This plain pot metal vessel was used to contain hair oil during the reign of Chinese Emperor Daoquang about 1850. Standing about 6 inches high and 3.5 inches diameter at the widest point, a woman would dip her comb into the oil before combing her hair. I do have an identical matched pair of these but am selling them separately.
This antique childs toy was brought back from Chinese by an American Missionary during the early 19th century. The snake or possibly a dragon has jointed body which can easily be moved to assume different positions. Obviously hand carved in the Chinese folk art tradition, this toy is in excellant condition. It displays nicely on the custom made stand.
This small strand of Buddhist prayer beads would have been kept in a pocket or looped on a belt. Bought in China from a Tibetan, the strand of tiny dark beads is broken up with coral beads to assist in counting. The 3 fabric triangles, from departed monks robes, are amulets containing various protective prayers. When used for ritual prayers, the fabric talisman would be held in the closed fist while the fingers count the beads...
Nice old traditional Chinese opium scale with travel case. The measuring stick is ivory and marked to indicate weights. Approximately 13 inches long, this piece is obviously old and shows signs of use but is in good condition.
During the Qing dynasty, carved wood blocks were used to produce the ancestor portraits which decorated the homes of many Chinese families. The Chinese translation of the term "ancestor Portraits" can be misleading to Westerners. These were not portraits of the particular family's ancestors. They were portraits of various Chinese officials, emperor, empress, etc. for whom the family wished to show respect and or allegiance...
This old Mongolian artifact was made from leather hides sewn together with leather cord and then formed into a servicable shape approximating an irregular bottle. Handling and pouring was aided by the wooden handles.
A folk art object approx 150 years old and used for many years as a sake container saki. It is approx 19 inches high and 16 inches at the widest point about 10 inches deep.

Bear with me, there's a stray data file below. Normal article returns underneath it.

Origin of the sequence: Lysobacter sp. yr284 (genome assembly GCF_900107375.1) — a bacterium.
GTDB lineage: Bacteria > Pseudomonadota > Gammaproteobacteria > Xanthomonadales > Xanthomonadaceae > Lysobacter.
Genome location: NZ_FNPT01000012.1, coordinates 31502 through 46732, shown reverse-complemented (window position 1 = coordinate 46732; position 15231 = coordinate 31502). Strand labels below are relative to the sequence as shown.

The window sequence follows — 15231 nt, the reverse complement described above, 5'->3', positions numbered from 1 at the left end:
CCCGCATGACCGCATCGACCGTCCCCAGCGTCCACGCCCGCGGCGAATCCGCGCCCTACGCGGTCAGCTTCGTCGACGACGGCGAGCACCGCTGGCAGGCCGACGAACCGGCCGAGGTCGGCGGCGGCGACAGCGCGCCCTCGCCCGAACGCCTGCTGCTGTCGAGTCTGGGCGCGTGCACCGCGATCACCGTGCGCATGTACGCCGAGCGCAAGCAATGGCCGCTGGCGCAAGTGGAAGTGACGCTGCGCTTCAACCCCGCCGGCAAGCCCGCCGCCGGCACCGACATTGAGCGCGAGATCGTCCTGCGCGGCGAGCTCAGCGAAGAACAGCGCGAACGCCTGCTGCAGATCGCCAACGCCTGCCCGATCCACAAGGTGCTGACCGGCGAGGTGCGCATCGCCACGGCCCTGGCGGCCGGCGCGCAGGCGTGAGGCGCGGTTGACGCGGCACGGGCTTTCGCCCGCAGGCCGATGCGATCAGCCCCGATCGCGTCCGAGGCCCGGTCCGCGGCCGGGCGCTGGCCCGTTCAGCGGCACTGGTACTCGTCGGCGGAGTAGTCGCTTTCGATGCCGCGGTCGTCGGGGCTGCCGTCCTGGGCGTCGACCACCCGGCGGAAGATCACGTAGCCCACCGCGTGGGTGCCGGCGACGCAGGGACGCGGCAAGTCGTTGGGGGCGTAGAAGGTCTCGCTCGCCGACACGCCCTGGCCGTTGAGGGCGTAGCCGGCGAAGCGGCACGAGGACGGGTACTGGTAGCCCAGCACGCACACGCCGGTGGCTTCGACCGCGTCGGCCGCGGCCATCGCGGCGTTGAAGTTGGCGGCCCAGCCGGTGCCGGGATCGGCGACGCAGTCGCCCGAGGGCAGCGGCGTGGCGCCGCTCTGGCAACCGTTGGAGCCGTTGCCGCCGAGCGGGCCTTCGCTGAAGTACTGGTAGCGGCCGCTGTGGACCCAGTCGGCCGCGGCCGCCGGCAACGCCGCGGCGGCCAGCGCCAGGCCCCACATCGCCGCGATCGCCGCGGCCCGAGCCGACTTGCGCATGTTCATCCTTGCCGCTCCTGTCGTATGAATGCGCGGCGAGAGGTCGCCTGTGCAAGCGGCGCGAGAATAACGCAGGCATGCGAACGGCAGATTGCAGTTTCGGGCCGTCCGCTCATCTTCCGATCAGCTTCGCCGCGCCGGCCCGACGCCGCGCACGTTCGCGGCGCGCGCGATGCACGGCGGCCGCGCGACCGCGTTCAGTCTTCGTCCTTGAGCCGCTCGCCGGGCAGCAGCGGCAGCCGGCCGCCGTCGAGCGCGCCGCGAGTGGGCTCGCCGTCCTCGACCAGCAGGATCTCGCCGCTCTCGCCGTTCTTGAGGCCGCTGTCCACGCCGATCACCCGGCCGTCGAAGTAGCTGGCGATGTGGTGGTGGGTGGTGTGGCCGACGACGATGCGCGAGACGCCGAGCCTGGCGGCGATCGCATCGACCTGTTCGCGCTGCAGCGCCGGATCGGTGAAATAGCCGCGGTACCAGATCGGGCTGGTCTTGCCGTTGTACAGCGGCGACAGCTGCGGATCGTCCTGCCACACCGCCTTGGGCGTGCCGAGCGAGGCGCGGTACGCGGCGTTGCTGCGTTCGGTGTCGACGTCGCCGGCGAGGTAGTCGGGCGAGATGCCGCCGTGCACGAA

This small hand carved wooden container would have been used to store smoking tobacco, and would have been worn hanging from a belt the same as a Japanese inro. Although similar types of containers would have used by both traditional Han Chinese and ethnic minority Chinese, this particular container is definately traditional Han Chinese. One side has a carved scene of a bird and branch, the other side has written characters...
This large Tea Caddy is made from a hollow Bamboo section. The cannister lid fits tightly in order to keep the tea fresh. This style caddy would have been used by a Chinese family of modest circumstances during the Qing Dynasty.
Great patina, darkened with age...a handsome piece that stands 10 inches high and 4 inches in diameter.
This old relic field marker was dug up by a friends father while doing archaeological research (i.e. digging up fields) in China years ago. For centuries, during planting,such markers were commonly buried in the fields as a talisman for a bountiful harvest. It is made of clay, high fired stoneware, and has a few chips missing...as to be expected after being buried in a field.....
This antique Chinese small wooden tobacco container would have been looped on a belt. It is probably ethnic minority, and hand carved by its intended user. Such folk art artifacts are now rare and hard to find on the market.
Measures 3 inches tall, and comes with original hand twisted cord, and is in very good condition
This beautiful antique Chinese pipe with patina darkened bamboo handle is 21" long. Both copper and silver paitong metal fittings decorate the smoking bowl, and the paitong silver mouthpiece is 3.5"
Traditional Chinese rural style pillow of bamboo. This pillow would be stored with legs folded under during the day. Good condition 16"x4" by 5" high with legs extended.
These 3 bobbins aka thread holders would have been used in China when hand sewing was the major activity of the women of the house. Each bobbin was individually carved and each has a small ball which moves freely within the carved slot. Either individually or as a group, they are nice ethnographic artifacts of the Chinese culture during the Qing dynasty.
These antique iron stirrups probably belonged to a low level horse soldier of the Chinese army during the Qing dynasty. They are well patinated.
This old Chinese ethnic minority needle case is hand carved with geometric marking from end to end. Needle cases were essential tools for all indigenous cultures and frequently became important objects of decorated folk art.
This antique iron candle holder was sourced from Shanxi province China. From a peasants home, it could be set on a table or hung on a wall. It is an interesting ethnographic folk art relic.
The metal bowl of this traditional old bronze Chinese spoon is heavily patinated from extensive use and was probably used for heating maybe opium.
Delicately carved with a floral motif, is horn was used to give domestic animals medicine. It is Chinese ethnic minority probably from Inner Mongolia. Horn is about 6" long and has small chip at the end of the bowl. It is a wonderful ethnographic piece for the tribal arts collector